From Wikipedia, the free encyclopedia - View original article
|This article needs additional citations for verification. (April 2009)|
In the Latin Church of the Catholic Church, the ordinary minister of baptism is a bishop, priest or deacon (canon 861 §1 of the Code of Canon Law), but in normal circumstances, only the Parish Priest of the person to be baptized, or someone authorized by the Parish Priest may do so licitly (canon 530). "If the ordinary minister is absent or impeded, a catechist or some other person deputed to this office by the local Ordinary, may lawfully confer baptism; indeed, in a case of necessity, any person who has the requisite intention may do so (canon 861 §2).
By "a case of necessity" is principally meant imminent danger of death because of either illness or an external threat. "The requisite intention" is, at the minimum level, the intention "to do what the Church does" through the rite of baptism.
In the Eastern Catholic Churches, a deacon is not considered an ordinary minister. Administration of the sacrament is reserved, as in the Latin Church, to the parish priest. But, "in case of necessity, baptism can be administered by a deacon or, in his absence or if he is impeded, by another cleric, a member of an institute of consecrated life, or by any other Christian faithful; even by the mother or father, if another person is not available who knows how to baptize" (canon 677 of the Code of Canons of the Eastern Churches.)
The discipline of the Eastern Orthodox Church, Oriental Orthodoxy and the Assyrian Church of the East is similar to that of the Eastern Catholic Churches. They require the baptizer, even in cases of necessity, to be of their own faith, on the grounds that a person cannot convey what he himself does not possess, in this case membership in the Church. The Latin Church does not insist on this condition, considering that the effect of the sacrament is not produced by the person who baptizes, but by the Holy Spirit.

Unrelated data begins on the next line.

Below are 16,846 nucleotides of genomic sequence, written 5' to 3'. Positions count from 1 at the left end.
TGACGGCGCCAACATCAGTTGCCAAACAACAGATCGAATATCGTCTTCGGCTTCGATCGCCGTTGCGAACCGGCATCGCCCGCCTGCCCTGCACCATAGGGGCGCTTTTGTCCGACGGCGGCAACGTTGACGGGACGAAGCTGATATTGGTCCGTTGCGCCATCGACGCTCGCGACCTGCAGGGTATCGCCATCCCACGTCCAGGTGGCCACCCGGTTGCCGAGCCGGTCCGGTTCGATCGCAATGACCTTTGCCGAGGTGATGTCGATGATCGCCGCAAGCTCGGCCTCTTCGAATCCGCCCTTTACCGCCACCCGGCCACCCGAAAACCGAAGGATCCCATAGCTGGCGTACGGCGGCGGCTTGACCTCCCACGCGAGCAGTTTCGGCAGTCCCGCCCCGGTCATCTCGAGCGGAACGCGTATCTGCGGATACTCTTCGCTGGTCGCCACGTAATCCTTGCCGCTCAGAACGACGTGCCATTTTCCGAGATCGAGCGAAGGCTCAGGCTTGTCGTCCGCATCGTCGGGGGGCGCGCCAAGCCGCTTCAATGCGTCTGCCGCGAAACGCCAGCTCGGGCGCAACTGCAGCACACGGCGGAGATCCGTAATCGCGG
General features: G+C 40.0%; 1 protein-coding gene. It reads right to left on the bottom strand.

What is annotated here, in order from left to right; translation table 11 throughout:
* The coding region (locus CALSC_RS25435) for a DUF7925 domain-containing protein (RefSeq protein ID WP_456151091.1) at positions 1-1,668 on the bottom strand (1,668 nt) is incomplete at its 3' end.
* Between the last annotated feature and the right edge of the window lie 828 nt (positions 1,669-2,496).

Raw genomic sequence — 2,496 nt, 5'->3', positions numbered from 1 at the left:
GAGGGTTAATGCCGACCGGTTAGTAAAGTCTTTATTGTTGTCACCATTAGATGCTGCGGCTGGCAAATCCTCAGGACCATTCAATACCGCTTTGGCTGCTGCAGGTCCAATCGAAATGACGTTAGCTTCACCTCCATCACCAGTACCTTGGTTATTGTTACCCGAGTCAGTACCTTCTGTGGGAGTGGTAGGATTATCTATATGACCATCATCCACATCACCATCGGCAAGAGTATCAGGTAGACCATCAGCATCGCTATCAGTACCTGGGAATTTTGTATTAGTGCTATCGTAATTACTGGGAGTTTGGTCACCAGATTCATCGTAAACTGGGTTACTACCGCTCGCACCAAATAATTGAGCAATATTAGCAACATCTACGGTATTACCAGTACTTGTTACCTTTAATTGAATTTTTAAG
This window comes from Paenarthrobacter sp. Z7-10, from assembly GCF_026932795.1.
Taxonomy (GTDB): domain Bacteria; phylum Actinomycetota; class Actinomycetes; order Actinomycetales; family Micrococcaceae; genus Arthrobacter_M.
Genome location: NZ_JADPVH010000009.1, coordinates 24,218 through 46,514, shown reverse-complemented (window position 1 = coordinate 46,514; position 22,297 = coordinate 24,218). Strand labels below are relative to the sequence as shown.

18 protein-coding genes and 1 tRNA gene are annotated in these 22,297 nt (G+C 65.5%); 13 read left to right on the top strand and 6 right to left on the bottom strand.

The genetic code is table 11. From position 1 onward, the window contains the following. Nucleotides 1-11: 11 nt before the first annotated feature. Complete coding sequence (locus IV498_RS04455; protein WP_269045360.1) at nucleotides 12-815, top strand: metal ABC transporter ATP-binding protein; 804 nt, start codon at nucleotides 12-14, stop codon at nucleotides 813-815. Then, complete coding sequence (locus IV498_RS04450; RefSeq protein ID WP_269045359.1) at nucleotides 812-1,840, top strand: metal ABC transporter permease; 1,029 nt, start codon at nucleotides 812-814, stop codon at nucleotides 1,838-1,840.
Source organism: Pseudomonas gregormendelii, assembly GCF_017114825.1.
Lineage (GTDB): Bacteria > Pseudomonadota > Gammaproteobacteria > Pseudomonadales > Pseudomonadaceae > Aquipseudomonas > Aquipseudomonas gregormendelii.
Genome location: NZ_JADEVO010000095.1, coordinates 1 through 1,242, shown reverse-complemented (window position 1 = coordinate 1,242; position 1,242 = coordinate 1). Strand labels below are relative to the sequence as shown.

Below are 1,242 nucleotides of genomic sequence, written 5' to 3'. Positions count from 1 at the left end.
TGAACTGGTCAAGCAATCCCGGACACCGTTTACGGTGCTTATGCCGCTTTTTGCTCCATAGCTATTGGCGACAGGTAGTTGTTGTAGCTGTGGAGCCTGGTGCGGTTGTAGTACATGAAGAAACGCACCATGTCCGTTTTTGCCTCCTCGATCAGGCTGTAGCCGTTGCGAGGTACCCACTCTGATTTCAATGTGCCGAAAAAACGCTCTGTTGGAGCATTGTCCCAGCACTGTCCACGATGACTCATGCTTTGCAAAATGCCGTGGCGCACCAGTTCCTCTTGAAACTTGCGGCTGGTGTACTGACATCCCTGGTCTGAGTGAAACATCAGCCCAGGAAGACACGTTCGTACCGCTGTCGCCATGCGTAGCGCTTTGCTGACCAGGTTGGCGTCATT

For the Episcopal Church in the United States of America, the 1979 Book of Common Prayer states that "Holy Baptism is especially appropriate at the Easter Vigil, on the day of Pentecost, on All Saints' Day or the Sunday after All Saints' day, and on the Feast of the Baptism of our Lord . . . It is recommended that, as far as possible, Baptisms be reserved for these occasions or when a bishop is present. If on any one of the above-named days the ministry of a bishop or priest cannot be obtained, the bishop may specially authorize a deacon to preside. In that case, the deacon omits the prayer over the candidates, page 308, and the formula and action which follow." The Book of Common Prayer also specifies under the heading "Emergency Baptism" the following:
"In case of emergency, any baptized person may administer Baptism according to the following form. Using the given name of the one baptized (if known), pour water on him or her, saying
"I baptize you in the Name of the Father, and of the Son, and of the Holy Spirit.
"The Lord's Prayer is then said.
"Other prayers, such as the following, may be added
"Heavenly Father, we thank you that by water and the Holy Spirit you have bestowed on upon this your servant the forgiveness of sin and have raised him to the new life of grace. Strengthen him, O Lord, with your presence, enfold him in the arms of your mercy, and keep him safe forever.